June 18, 2009

One of the more difficult decisions to make for those in keeper leagues is deciding that it is time to pack it in and look towards the future. But that's what a keeper league is all about. The rules are designed for the contenders to sacrifice some of their keeper foundation, weakening them down the line in exchange for a run or the roses this season. On the flip-side, keeper leagues allow struggling teams to rebuild, enhancing their chances to be in the business end of a similar trade next season, where they are fortifying their own championship efforts. Today we will focus upon some principles involved in the art of the so-called dump trade from the point of view of the rebuilding squad. Next week we will look at things from the perspective of the competing owner.

The dump trade is the industry lexicon for a deal that strengthens one team this year and the other team in ensuing seasons. The team attempting to challenge for the title acquires players with greater potential for this season while the rebuilding team acquires players at a better keeper value. The difference in raw performance value this season is compensated for via better bang next season and beyond.

If you are in rebuilding mode, your primary concern should be for your own squad. If you make a deal that helps the team already in first, or a team run by someone you are closer with than you are other league members, so long as the deal is indeed the one that helps you the most, pull the trigger with no guilt or regrets. You may want to do something to remove as much ill-perception as possible such as publicly advertising your desire to dump along with listing your available players. But if you make a deal that best aids your team that is what counts. However, it is often better from a strategic sense to spread the wealth a bit and not consummate an all-of-mine for all-of-yours swap, but the reason should be to maximize your return, not to attempt to disrupt the competitive balance as little as possible. It is incumbent upon the other teams challenging for the championship to follow suit and deal away some of their keepers. If they do not agree, they should join a redraft league or a dynasty format where the dump trade is not part of the league dynamic.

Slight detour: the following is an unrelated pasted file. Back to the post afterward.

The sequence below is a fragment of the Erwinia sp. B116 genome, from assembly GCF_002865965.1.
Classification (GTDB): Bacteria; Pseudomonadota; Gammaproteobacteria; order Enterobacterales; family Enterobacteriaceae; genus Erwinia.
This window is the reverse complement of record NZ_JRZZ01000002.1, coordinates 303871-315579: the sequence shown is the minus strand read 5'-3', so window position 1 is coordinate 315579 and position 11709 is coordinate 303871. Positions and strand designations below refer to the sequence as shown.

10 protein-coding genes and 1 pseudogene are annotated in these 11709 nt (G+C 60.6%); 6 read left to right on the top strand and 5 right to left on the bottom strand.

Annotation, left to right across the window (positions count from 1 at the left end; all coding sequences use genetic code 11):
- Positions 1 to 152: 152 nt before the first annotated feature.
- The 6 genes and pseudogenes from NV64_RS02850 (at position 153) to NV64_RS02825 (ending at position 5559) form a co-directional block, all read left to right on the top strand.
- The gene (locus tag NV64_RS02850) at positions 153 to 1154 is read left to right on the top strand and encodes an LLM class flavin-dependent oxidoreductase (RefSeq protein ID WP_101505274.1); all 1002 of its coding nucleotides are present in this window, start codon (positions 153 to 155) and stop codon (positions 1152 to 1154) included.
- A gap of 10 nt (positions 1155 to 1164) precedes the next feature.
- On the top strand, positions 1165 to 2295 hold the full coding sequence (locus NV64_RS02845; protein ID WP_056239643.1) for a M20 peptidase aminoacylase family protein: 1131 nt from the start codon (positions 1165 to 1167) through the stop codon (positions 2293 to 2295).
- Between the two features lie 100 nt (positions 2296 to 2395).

Secondly, if you are dumping, dump everything -- don't hold back. One of the more common errors keeper owners make is to attempt to compete but not to deal away all your keepers, only some of them. What usually happens is you end up falling short this season, and go into next season with a weaker keeper list than those that sold out completely, setting yourself for a second straight season of mediocrity.

That said, one of the best ploys is to hold back some of your keepers for the end of dumping season. Dump trading is driven by supply and demand economics. When you are dealing with current value versus future value, there is no algorithm that can be employed to gauge equity. Fairness is simply what the market will bear. The supply of available keepers and their demand versus the supply of available present day talent and their demand dictates the going rate. At the extreme, if there is one decent keeper available, that team can hold out for the best package of present day talent, even if the total value is more than someone else received for a lesser keeper. Throw precedent out the window, supply and demand economics drive dump trading. Going back to the point about holding some of your talent until the end, inevitably there is one team that is reluctant to part with a jewel of their foundation. But eventually, they will conclude that they need to deal him to complete their efforts and you want to have the ammunition to be in on the deal.